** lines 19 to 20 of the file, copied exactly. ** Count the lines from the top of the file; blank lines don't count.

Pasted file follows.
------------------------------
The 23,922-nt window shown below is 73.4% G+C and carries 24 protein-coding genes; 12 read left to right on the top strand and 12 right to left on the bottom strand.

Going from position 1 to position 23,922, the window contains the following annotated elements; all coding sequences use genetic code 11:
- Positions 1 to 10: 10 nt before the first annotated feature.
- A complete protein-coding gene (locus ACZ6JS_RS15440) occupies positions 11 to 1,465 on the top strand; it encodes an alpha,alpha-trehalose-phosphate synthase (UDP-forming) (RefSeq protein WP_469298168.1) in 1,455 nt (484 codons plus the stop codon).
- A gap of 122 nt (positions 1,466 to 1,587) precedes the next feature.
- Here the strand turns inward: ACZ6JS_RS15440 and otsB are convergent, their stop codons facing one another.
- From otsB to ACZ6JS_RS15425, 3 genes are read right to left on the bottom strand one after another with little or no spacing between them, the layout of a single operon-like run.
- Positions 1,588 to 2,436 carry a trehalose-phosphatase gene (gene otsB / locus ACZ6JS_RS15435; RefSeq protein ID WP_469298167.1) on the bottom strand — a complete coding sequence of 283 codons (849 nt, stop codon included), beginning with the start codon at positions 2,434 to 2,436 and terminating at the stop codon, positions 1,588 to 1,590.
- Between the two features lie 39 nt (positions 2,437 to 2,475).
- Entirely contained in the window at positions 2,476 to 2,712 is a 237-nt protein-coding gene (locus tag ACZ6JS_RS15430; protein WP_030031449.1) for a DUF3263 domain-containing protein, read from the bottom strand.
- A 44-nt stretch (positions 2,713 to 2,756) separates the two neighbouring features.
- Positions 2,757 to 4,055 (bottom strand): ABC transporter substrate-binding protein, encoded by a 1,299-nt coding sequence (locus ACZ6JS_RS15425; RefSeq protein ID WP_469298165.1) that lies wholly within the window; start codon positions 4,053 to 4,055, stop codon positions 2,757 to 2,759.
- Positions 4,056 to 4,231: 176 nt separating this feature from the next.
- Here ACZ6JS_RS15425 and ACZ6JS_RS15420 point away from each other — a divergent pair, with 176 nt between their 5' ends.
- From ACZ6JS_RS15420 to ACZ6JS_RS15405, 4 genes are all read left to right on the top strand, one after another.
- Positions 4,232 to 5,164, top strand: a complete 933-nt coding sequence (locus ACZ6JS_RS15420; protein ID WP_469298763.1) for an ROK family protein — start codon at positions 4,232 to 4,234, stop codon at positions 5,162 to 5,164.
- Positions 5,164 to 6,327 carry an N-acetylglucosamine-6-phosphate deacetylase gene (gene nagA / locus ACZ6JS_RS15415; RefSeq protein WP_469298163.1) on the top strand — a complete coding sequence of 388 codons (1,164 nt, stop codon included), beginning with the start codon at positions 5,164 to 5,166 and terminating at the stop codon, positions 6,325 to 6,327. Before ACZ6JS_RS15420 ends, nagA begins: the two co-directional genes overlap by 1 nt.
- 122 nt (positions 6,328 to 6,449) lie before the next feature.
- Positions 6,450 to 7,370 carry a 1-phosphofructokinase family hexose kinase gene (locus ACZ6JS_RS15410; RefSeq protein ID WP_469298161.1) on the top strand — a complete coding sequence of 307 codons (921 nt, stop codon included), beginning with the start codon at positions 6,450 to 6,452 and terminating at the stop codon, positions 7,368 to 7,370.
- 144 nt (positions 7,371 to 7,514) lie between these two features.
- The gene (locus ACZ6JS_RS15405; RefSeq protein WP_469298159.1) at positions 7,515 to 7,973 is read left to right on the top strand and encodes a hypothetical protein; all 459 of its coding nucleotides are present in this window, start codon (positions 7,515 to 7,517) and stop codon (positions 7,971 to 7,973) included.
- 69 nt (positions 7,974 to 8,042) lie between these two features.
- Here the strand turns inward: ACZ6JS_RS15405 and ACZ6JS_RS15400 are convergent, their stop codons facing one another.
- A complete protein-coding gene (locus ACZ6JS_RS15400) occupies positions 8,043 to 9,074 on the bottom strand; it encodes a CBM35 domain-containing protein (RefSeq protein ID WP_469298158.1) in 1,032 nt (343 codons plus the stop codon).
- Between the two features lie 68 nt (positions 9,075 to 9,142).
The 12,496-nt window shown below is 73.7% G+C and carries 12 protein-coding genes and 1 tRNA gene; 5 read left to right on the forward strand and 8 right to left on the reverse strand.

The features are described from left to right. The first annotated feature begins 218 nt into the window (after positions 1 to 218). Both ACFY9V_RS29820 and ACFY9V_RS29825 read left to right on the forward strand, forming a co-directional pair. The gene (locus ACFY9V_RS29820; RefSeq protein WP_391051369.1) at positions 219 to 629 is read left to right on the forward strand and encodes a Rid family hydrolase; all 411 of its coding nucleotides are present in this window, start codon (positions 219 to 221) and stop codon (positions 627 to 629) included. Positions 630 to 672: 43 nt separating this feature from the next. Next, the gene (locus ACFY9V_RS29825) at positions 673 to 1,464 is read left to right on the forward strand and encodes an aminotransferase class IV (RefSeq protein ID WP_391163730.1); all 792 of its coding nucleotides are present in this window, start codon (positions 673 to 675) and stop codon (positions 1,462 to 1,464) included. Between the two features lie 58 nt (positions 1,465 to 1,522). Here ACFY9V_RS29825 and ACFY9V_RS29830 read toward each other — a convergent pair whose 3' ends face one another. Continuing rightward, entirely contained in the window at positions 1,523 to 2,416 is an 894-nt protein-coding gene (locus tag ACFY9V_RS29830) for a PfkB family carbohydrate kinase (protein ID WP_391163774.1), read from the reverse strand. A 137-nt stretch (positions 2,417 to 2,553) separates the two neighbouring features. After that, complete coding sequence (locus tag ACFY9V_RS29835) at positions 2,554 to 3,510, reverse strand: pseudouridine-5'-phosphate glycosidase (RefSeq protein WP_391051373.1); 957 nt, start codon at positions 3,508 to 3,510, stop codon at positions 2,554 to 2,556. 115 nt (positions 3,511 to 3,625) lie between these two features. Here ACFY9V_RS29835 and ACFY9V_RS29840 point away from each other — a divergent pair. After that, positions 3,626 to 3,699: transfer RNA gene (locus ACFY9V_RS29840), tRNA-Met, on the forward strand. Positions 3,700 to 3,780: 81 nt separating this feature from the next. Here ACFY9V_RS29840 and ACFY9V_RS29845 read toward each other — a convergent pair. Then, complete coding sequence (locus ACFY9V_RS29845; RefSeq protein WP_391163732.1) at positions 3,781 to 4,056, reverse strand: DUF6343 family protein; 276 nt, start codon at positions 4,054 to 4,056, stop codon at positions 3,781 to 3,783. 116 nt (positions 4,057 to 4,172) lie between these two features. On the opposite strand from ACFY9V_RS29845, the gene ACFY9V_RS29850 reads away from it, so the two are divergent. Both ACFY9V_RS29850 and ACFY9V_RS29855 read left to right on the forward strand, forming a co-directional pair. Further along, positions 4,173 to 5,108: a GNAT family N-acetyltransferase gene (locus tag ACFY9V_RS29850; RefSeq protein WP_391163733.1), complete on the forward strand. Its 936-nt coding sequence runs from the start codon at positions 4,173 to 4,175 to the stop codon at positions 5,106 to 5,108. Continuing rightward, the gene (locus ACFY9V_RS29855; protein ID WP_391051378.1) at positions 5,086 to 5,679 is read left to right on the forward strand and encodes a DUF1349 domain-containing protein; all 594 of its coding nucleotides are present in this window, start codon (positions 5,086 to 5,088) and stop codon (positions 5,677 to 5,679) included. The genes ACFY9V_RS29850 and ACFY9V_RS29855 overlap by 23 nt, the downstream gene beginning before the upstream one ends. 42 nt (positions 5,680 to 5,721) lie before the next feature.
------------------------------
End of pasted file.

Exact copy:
- Positions 6,450 to 7,370 carry a 1-phosphofructokinase family hexose kinase gene (locus ACZ6JS_RS15410; RefSeq protein ID WP_469298161.1) on the top strand — a complete coding sequence of 307 codons (921 nt, stop codon included), beginning with the start codon at positions 6,450 to 6,452 and terminating at the stop codon, positions 7,368 to 7,370.
- 144 nt (positions 7,371 to 7,514) lie between these two features.